17. I'm way out of my league here and y'all are probably going to laugh at my question. Nonetheless, Why isn't there a (standard) contract clause that says something like: By accepting this offer and executing this contract, the parties agree that the negotiated price that has been agreed upon includes all tasks and activities described in the contractor's technical proposal, regardless of whether those tasks and/or activities were included in the contractor's cost proposal. If not found in the contractor's cost proposal as specific tasks and/or activities, the parties agree that they have been included in the contract price as "Not Separately Priced" items.
  18. I'm nodding my head. You might well be correct! (Always look on the bright side of life.)
  19. I hope the same bidder that "wasn't aware they were supposed to register in SAM" will not be as equally ignorant regarding other aspects of Federal contract compliance.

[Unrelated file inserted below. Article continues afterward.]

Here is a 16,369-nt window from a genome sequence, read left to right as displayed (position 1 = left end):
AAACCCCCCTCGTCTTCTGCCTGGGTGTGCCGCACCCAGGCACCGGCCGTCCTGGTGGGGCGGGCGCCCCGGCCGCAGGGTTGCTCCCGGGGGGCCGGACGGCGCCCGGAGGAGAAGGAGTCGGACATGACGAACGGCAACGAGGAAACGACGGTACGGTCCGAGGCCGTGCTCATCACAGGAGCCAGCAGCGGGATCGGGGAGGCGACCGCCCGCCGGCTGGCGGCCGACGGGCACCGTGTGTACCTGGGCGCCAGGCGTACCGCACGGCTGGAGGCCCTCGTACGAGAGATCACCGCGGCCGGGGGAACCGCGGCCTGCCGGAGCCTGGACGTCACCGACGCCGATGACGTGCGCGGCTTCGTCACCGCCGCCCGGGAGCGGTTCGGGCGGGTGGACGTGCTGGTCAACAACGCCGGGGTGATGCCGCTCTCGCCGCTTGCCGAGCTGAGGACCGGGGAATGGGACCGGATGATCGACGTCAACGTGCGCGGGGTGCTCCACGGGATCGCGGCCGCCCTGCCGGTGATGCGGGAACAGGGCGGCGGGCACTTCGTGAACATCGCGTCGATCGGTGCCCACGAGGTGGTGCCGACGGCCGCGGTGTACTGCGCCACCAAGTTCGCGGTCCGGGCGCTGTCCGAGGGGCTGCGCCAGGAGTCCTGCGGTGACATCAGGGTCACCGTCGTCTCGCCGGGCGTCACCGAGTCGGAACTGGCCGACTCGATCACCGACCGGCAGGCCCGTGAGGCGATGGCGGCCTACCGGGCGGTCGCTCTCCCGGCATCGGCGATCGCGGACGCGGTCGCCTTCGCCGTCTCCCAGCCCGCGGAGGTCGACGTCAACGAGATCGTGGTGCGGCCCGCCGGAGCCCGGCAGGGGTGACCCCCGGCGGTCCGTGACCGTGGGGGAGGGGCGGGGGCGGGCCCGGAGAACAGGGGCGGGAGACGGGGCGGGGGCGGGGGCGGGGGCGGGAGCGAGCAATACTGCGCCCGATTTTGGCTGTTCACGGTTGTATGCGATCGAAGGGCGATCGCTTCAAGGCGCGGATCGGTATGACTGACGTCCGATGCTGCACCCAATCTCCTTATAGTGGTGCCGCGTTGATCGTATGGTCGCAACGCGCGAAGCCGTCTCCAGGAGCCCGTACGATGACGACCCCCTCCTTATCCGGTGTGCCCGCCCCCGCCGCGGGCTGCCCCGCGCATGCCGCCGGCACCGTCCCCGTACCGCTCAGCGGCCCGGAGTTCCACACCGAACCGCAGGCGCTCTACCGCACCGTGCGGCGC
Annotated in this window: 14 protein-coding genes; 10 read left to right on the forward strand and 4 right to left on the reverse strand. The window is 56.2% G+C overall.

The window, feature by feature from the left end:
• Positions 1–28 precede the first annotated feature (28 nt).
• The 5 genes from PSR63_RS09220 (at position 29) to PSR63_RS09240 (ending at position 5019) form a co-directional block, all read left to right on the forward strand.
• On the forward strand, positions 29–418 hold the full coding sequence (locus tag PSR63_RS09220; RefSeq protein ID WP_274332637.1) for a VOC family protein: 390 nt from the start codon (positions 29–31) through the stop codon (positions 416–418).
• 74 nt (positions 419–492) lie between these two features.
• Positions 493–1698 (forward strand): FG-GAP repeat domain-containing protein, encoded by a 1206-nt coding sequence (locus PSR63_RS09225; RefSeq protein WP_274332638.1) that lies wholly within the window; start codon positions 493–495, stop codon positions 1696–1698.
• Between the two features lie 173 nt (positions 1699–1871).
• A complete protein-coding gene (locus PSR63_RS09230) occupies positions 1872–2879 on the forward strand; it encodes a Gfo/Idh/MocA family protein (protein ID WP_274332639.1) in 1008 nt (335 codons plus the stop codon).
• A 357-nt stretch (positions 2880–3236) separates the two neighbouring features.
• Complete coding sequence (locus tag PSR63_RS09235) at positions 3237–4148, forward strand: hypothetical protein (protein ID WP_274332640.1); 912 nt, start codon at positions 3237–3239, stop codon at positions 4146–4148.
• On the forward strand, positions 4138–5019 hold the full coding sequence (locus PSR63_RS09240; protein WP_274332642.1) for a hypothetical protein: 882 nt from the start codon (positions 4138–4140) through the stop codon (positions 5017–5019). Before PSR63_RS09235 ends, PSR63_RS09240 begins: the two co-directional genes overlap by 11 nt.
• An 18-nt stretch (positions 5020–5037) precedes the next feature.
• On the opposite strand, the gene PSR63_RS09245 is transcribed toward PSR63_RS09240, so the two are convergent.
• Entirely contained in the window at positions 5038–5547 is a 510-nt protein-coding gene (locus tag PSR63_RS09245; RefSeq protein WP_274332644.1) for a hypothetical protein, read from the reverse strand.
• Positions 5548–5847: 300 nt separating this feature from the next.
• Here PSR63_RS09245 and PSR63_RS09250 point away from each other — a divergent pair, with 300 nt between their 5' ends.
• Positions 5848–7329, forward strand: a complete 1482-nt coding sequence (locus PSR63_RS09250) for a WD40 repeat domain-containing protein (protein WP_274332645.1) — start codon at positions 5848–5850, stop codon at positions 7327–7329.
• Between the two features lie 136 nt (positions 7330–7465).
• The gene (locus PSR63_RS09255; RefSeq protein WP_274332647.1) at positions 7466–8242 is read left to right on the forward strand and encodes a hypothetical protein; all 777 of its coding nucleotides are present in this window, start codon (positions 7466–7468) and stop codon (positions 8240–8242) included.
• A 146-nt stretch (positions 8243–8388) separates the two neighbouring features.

20. I was in LA in the mid-90's when an earthquake destroyed a vital freeway overpass. (Yes, all freeway overpasses in LA are vital, but this one was very vital.) It was rebuilt in 65 days. Here's an article on the subject from some group called the Economic Policy Institute. Another quote from the LA Times (April 1994): As I recall, the company received its multi-million dollar bonus and the workers got a pizza party. The taxpayers got their freeways back ahead of schedule. It was a win-win-win! But I hope you'll notice that it was not solely the incentives and/or disincentives that led to the extraordinary result. It was the partnership between the multiple government agencies and the contractor. Everybody from the top down was focused on getting the project done. Red tape was waived. Months were cut off from the project's schedule because of the waivers. If the Federal government wants similar extraordinary results, I assert it needs to start with the notion of partnership, with the notion of a mutuality of interest in the contractual outcome. The notion that the parties must be separated by an arms-length is fatal.